I just received my copy of the most recent The American Historian, a new American history magazine published by the Organization of American Historians.  There are a lot of great articles in this episode and I just might blog on a few of them in the immediate future.  But for now, I want to call your attention to Jonathan Zimmerman‘s article “Historians and Their Publics.”

Zimmerman teaches history at New York University and is best known for writing op-ed pieces that connect history to current events.  (His book Small Wonder: The Little Red School House in History and Memory is also really good).  I greatly admire Zimmerman’s attempts to bring history to public audiences.

In his The American Historian article Zimmerman makes some great points about why it is necessary and beneficial for historians to write for the public.  He argues that this kind of writing not only informs the public, but also has the potential of making us better historians.  Here are a few of Zimmerman’s ideas:

  • Graduate students need to learn to write for the public as a means of survival.  Academic jobs in history departments are drying up.
  • Everyone who writes an M.A. or Ph.D thesis should be required to produce “a piece of work about their projects for public audiences.”  Zimmerman suggests op-ed pieces, a blog posts, TED talks, and videos.
  • Writing for the public allows historians to “distill and clarify” the “central intellectual claims” of their scholarship.
  • Every graduate student of history should get training in how to teach.  Graduate students need to connect with a growing scholarship in the history of teaching and learning.
  • History teachers must be generalists.  As a result, they should feel comfortable writing op-eds and blog posts on topics that they have never researched.  As Zimmerman puts it: “I’m always amused (and, I’ll admit, a little appalled) when I hear a historian disparage colleagues for writing op-eds or blog posts on topics they have never researched on their own….In our classrooms, after all, we routinely teach about many matters far beyond our academic specialties.  Why should writing be any different.”
  • Founders of the historical profession such as Carl Becker and Charles and Mary Beard took it for granted that historians should be public intellectuals.
Great stuff. 

Saving Our Democratic Soul

I recently took a shot at addressing the so-called crisis in the humanities.  My op-ed is running in today’s Harrisburg Patriot-NewsHere it is:

Recently U.S. Sen. Jeff Sessions of Alabama, the ranking Republican member of the Senate Budget Committee, raised questions about a National Endowment for the Humanities (NEH) program providing grants to university professors who want to develop courses based around such questions as “What is the meaning of life?” and “What is the good life and how do I live it?” 

He was also bothered that the NEH granted professors funds to study Islam. Sessions believes that taxpayer money should not be used to support subjects related to questions that are “indefinite” or that favor one religion over another.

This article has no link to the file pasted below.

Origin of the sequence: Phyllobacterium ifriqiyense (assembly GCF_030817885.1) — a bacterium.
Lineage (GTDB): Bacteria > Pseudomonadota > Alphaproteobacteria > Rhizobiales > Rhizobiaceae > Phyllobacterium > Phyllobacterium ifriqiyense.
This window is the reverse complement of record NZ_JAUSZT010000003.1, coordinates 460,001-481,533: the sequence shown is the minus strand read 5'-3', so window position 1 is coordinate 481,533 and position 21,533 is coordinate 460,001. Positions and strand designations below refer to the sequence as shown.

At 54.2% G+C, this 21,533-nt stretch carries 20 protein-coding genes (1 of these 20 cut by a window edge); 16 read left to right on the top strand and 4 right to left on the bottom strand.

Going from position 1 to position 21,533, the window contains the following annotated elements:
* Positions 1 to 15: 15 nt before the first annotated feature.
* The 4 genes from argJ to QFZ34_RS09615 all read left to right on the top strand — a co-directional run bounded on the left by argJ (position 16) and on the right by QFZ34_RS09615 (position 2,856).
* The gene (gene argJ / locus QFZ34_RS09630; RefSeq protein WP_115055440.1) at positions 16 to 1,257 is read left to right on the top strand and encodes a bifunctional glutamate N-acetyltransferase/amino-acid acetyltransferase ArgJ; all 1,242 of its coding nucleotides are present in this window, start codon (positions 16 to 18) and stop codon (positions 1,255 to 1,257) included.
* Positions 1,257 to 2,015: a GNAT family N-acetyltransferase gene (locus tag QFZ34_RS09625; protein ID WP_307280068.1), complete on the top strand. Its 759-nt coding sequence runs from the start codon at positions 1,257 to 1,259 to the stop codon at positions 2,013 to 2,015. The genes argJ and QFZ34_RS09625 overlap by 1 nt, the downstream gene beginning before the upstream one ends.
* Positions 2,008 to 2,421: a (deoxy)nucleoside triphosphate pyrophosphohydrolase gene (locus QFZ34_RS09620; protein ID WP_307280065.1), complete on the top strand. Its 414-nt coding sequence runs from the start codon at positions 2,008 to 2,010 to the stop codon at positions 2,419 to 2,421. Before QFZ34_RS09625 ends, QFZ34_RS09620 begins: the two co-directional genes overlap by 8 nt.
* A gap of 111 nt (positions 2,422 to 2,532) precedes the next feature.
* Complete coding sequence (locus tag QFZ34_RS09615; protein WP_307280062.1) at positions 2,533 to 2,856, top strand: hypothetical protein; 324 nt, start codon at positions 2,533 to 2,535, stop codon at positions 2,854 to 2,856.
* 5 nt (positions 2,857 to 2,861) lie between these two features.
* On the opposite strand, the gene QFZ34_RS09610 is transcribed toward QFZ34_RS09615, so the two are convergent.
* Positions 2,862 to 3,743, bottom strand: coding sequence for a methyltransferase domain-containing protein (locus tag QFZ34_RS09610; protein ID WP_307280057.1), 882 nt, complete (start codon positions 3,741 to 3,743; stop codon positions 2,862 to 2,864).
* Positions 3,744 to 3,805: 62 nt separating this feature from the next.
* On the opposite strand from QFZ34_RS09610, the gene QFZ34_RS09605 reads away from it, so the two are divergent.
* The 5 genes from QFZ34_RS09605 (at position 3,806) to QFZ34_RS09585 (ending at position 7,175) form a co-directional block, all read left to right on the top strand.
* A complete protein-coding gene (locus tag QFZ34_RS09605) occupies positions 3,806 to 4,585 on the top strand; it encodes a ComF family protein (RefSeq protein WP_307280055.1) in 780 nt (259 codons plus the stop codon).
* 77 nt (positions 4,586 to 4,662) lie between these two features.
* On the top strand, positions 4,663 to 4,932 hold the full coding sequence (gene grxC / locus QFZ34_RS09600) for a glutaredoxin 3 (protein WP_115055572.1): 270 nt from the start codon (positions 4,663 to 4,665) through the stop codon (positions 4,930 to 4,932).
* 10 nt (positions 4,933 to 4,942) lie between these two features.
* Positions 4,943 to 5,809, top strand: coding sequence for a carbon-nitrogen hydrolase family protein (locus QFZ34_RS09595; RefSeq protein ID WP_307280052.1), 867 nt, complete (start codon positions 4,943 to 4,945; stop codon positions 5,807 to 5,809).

The House of Representatives’ Budget Committee agrees with Sessions. 

In its fiscal 2014 budget resolution, the committee called for a complete elimination of funding for the NEH based on the belief that the federal government should not be in the business of supporting humanities-based research. In the end, the committee let the NEH live, but elected to slash its budget by 49 percent.

President Barack Obama seems to be on board with the backlash against the humanities. When it comes to education funding, President Obama continues to throw all his weight behind the so-called “STEM” (science, technology, engineering, math) disciplines.

All of this could prove to be quite tragic for the future of our country. We seem to have forgotten that in order for a democracy to thrive citizens need to learn how to live together with their differences. A democracy needs people who understand that their own pursuits of happiness must always operate in tension with their obligations to the larger community.  

Such a commitment to the common good requires citizens who are able to respect those with whom they might disagree on some of life’s most important issues.

As conservative Harvard law professor Mary Ann Glendon puts it: “A democratic republic needs an adequate supply of citizens who are skilled in the arts of deliberation, compromise, consensus-building, and reason-giving.” 

I think it is safe to say in light of the antics surrounding our recent government shutdown that we have failed miserably in sustaining the virtues we need to keep our democratic republic afloat.

Pundits and politicians are full of answers for how to get us back on track, while others seem to be content with the ongoing culture wars and see no problem with the virtual collapse of civil society in the United States. But I can’t help but think that Congress’s recent funding choices may have something to do with our current malaise.

Let’s take my own discipline of history. An encounter with the past on its own terms, in all its fullness, can teach us skills that are necessary for contributing to our life together. By ridding ourselves of our obsession with the present moment in which we live we learn how to empathize with people who are different.

We learn to step outside of ourselves and walk in someone else’s shoes, even if that person is long dead. History teaches us to understand before condemning, listen to the voices of the past through the documents left behind before judging them, and to understand people on their terms, not ours.